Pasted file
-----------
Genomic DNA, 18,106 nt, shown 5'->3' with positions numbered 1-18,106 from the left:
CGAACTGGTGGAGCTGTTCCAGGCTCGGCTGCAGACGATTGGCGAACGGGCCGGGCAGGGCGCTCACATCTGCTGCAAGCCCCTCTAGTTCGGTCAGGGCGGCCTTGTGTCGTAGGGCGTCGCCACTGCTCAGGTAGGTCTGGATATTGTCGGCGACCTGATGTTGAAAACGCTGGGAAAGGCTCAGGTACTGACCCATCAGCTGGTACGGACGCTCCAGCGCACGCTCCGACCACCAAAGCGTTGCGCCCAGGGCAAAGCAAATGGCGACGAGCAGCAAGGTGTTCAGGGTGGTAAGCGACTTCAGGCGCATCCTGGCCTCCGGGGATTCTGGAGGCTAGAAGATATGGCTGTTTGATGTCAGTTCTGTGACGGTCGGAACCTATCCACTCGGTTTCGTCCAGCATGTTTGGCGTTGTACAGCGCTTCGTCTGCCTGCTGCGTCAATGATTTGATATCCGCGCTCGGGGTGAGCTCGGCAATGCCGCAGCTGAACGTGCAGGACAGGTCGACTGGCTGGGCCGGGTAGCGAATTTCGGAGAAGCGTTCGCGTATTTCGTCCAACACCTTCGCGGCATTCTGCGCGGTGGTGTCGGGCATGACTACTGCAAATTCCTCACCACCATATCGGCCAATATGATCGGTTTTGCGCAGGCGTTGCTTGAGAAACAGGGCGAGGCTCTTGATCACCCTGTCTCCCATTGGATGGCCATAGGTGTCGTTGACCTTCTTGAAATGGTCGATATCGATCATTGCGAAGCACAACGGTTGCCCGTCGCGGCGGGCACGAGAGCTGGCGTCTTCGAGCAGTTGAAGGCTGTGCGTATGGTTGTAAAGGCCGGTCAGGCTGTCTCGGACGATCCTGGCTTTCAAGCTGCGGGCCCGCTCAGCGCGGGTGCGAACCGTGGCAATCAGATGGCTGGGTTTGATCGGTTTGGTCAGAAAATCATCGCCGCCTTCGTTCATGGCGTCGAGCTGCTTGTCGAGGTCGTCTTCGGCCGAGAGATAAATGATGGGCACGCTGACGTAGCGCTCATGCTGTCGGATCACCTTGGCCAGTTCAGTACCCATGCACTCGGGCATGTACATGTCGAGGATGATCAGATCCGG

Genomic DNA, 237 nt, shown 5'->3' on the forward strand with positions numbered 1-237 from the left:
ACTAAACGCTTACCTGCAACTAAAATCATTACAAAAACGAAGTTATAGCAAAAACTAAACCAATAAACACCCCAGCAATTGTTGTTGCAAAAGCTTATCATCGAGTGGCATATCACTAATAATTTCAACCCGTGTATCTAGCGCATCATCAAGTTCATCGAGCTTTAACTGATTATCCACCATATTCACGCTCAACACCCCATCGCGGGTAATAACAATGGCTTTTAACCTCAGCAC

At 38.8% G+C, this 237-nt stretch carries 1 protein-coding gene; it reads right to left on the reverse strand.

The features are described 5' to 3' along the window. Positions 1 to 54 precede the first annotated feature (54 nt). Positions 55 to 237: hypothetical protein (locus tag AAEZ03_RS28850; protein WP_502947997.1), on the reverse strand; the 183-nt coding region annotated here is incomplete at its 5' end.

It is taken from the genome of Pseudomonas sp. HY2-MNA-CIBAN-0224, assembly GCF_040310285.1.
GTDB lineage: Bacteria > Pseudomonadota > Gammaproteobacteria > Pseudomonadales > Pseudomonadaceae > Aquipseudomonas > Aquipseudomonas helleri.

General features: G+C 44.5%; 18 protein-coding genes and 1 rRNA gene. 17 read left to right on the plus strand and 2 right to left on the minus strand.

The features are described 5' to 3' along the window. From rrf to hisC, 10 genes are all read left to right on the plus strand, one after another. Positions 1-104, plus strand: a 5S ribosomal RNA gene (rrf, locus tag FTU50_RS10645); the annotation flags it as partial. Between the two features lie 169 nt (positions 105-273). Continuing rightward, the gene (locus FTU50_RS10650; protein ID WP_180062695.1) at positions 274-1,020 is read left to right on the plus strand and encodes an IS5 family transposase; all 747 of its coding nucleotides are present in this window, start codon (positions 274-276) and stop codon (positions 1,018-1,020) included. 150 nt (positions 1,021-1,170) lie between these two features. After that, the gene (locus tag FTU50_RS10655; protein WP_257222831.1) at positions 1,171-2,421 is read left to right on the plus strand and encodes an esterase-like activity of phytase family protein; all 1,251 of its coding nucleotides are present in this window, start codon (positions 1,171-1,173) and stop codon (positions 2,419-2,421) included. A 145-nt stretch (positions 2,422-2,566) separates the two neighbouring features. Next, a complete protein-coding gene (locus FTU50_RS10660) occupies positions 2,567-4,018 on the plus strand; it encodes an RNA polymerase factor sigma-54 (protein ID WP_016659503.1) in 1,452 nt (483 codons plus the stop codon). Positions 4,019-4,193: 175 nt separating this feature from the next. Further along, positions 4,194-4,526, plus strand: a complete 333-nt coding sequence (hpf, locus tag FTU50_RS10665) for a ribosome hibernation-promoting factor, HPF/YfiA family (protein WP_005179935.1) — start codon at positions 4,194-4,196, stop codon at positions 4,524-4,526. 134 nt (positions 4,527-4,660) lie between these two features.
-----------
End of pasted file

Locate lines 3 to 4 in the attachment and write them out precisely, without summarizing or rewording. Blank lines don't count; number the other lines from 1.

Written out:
Genomic DNA, 237 nt, shown 5'->3' on the forward strand with positions numbered 1-237 from the left:
ACTAAACGCTTACCTGCAACTAAAATCATTACAAAAACGAAGTTATAGCAAAAACTAAACCAATAAACACCCCAGCAATTGTTGTTGCAAAAGCTTATCATCGAGTGGCATATCACTAATAATTTCAACCCGTGTATCTAGCGCATCATCAAGTTCATCGAGCTTTAACTGATTATCCACCATATTCACGCTCAACACCCCATCGCGGGTAATAACAATGGCTTTTAACCTCAGCAC